Say the right thing. When approaching a new market niche, it's imperative to speak that language. In other words, you should understand the market's "hot buttons" and be prepared to communicate with the target group as an understanding member — not an outsider. You may need to alter even the most basic elements, such as your company slogan, if it translates poorly. Understand the niche's members' key issues and address them.
Barlow's, another New Jersey business in a high-income area, offers "free potting," whether customers buy the pots from them or bring their own. They offer this service because they know their customers want "no fuss, no muss." Barlow's has its own retail florist/gift shop that displays plants arranged in baskets and other containers. This gives their customers something new and different from the typical cut flower arrangement, and it uses the products Barlow's produces.
Some customers were driving past Barlow's former retail shop because it looked dark and closed all the time, so they purchased a special retail greenhouse that is bright and welcoming. Now, customers know they are open all year!
Always test market. Before moving ahead, assess the direct competitors you'll find in the new market niche and determine how you will position against them. For an overview, it's best to conduct a competitive analysis by reviewing competitors' ads, brochures and websites, looking for their key selling points, pricing, delivery and other service characteristics.
What if there is no existing competition? Believe it or not, this isn't always a good sign. True, it may mean that others haven't found the key to providing a product or service this niche will want to buy. However, it's also possible that others have tried and failed. Careful test marketing will help you gauge the market's receptiveness to your product or service and message.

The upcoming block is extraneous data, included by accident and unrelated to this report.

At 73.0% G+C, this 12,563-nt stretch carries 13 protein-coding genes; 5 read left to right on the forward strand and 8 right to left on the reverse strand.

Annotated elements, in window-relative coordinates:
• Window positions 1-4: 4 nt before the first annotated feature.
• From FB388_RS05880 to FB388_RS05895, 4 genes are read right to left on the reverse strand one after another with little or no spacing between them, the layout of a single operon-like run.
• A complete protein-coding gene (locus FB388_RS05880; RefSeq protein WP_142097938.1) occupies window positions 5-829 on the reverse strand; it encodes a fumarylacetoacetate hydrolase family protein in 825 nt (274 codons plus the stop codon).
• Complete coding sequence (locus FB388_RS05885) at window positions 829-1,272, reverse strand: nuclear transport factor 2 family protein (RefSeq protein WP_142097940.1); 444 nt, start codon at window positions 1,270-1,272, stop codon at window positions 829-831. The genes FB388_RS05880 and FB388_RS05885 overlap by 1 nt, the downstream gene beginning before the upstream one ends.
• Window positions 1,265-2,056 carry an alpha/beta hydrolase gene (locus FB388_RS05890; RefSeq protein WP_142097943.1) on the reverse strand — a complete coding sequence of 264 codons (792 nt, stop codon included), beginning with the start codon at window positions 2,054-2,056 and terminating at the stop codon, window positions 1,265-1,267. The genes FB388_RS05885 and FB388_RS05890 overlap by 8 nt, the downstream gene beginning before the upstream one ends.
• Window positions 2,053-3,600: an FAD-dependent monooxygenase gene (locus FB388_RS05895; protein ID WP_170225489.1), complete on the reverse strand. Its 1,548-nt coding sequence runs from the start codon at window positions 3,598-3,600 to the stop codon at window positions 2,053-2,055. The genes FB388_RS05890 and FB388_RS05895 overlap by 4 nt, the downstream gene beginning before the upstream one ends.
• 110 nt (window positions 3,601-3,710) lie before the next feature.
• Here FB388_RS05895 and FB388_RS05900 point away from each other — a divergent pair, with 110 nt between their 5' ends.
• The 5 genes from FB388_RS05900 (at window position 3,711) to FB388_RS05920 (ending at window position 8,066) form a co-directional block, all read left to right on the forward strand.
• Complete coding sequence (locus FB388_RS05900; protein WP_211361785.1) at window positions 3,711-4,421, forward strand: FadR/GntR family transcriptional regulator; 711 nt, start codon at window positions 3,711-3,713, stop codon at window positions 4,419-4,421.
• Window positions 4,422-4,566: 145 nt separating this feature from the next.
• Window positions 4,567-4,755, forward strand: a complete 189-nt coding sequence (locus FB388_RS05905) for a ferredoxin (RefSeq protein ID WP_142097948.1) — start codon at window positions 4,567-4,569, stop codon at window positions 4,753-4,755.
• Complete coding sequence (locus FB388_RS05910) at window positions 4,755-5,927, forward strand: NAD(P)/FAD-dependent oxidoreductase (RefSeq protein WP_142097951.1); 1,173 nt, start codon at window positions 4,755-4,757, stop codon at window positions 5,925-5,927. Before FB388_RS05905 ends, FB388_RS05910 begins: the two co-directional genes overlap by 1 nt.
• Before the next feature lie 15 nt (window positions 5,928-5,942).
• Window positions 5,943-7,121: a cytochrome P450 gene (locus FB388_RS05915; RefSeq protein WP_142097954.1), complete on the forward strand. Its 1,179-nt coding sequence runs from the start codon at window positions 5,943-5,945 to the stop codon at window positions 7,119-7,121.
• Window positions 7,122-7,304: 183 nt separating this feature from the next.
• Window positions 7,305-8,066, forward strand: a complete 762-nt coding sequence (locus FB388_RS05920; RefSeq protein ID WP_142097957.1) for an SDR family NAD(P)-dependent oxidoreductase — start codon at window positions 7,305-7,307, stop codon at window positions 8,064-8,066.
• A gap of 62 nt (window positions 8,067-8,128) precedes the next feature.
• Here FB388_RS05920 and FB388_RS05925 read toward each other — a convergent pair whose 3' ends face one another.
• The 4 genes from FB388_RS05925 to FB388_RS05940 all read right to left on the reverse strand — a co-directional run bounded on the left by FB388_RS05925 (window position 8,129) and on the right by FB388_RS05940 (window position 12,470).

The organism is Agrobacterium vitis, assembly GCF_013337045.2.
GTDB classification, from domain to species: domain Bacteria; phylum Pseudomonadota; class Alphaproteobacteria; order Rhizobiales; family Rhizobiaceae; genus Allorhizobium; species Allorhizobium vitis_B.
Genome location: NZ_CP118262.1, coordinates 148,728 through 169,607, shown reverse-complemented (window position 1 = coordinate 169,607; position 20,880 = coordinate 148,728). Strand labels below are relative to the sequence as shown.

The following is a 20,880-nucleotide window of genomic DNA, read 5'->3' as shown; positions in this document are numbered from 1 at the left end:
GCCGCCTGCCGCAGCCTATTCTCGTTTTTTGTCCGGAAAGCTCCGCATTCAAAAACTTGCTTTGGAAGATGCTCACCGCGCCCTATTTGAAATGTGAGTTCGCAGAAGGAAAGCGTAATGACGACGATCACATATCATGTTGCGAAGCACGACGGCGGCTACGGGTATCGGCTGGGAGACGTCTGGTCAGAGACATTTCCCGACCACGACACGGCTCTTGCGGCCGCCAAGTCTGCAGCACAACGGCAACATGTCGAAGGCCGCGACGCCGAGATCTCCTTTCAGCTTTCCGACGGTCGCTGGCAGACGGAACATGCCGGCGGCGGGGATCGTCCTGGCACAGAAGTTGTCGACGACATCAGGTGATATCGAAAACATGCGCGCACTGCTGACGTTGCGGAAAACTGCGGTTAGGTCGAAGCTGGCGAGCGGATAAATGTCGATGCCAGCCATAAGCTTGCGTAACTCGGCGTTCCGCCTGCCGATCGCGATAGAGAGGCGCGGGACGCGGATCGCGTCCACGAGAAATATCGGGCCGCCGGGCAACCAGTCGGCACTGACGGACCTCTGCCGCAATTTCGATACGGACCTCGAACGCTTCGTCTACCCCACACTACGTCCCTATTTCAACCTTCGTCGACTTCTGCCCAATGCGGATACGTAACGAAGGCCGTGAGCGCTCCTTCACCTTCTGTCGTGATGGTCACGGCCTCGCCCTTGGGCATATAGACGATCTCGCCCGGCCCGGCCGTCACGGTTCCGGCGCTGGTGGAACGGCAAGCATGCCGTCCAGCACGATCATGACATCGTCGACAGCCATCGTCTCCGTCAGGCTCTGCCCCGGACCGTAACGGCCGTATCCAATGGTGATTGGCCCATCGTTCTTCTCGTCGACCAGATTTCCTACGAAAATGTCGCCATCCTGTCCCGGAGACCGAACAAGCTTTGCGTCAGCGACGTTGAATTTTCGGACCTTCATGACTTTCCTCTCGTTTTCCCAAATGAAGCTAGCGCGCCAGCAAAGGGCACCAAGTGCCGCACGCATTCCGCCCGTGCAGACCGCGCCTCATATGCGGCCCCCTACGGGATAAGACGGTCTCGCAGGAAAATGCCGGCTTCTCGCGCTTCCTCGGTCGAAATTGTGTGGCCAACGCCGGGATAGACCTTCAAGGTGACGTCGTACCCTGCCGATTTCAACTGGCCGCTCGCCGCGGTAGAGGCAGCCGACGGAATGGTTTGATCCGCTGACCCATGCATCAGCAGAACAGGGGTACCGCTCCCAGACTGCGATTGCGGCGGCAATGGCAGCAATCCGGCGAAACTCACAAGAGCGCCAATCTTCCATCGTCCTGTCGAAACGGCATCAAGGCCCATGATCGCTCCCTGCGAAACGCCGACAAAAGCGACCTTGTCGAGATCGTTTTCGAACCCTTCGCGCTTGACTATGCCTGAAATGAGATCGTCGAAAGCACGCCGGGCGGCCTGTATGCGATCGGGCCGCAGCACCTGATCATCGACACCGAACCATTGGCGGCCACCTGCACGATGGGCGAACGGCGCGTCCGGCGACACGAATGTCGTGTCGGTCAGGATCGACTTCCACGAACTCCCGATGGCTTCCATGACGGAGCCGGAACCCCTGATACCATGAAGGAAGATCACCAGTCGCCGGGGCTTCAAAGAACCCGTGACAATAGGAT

Homewood Nursery & Garden Center is a large independent garden center in Raleigh, N.C., providing top-quality plants and selection in a beautiful, relaxing environment. In response to the drought and watering restrictions in the South, Homewood Nursery & Garden Center is selling rain barrels to its customers. They purchase them from a local high school student entrepreneur who makes them from pickle barrels.
In addition to the rain barrels, they have developed a complete program on water conservation, including point-of-purchase and website information on drought-tolerant plants and other water-saving tips. They also offer free gallons of their well water for customers to take home for watering plants. They test marketed these solutions to consumers' fears that they wouldn't be able to grow plants because of water restrictions.
Looking Toward the Future
Changing demographics in the United States — more mature consumers, greater ethnic diversity, and two-income families and single-parent families — are driving changes in consumer demand. Changing consumer preferences, along with technological advances and other changes in the economy, offer greenhouse companies new opportunities.
So what does the modern consumer want? Convenience and variety are clearly important. Some consumers need or want good deals and will search for lower prices. Today's time-pressed consumer is purchasing more for convenience, as well as quality, variety and value. Surviving local competition usually means that growers compete either on low price or high quality. You need to decide on one or the other, because if you don't have the lowest price or focus on the highest quality, you have maneuvered yourself into a no-win position.
Understanding and tailoring to these diverse consumer preferences moves your product to the forefront and pulls it through the supply chain. Analyze yourself and the competition, and look at what products and services you can offer to meet your consumers' needs while, at the same time, making a profit. In other words, find your comparative advantage and exploit it.
I have developed a worksheet to help you through this process (page 26). A more detailed worksheet for looking at markets can be found on my website at: aesop.rutgers.edu/~farmmgmt/marketing/tomarket.pdf.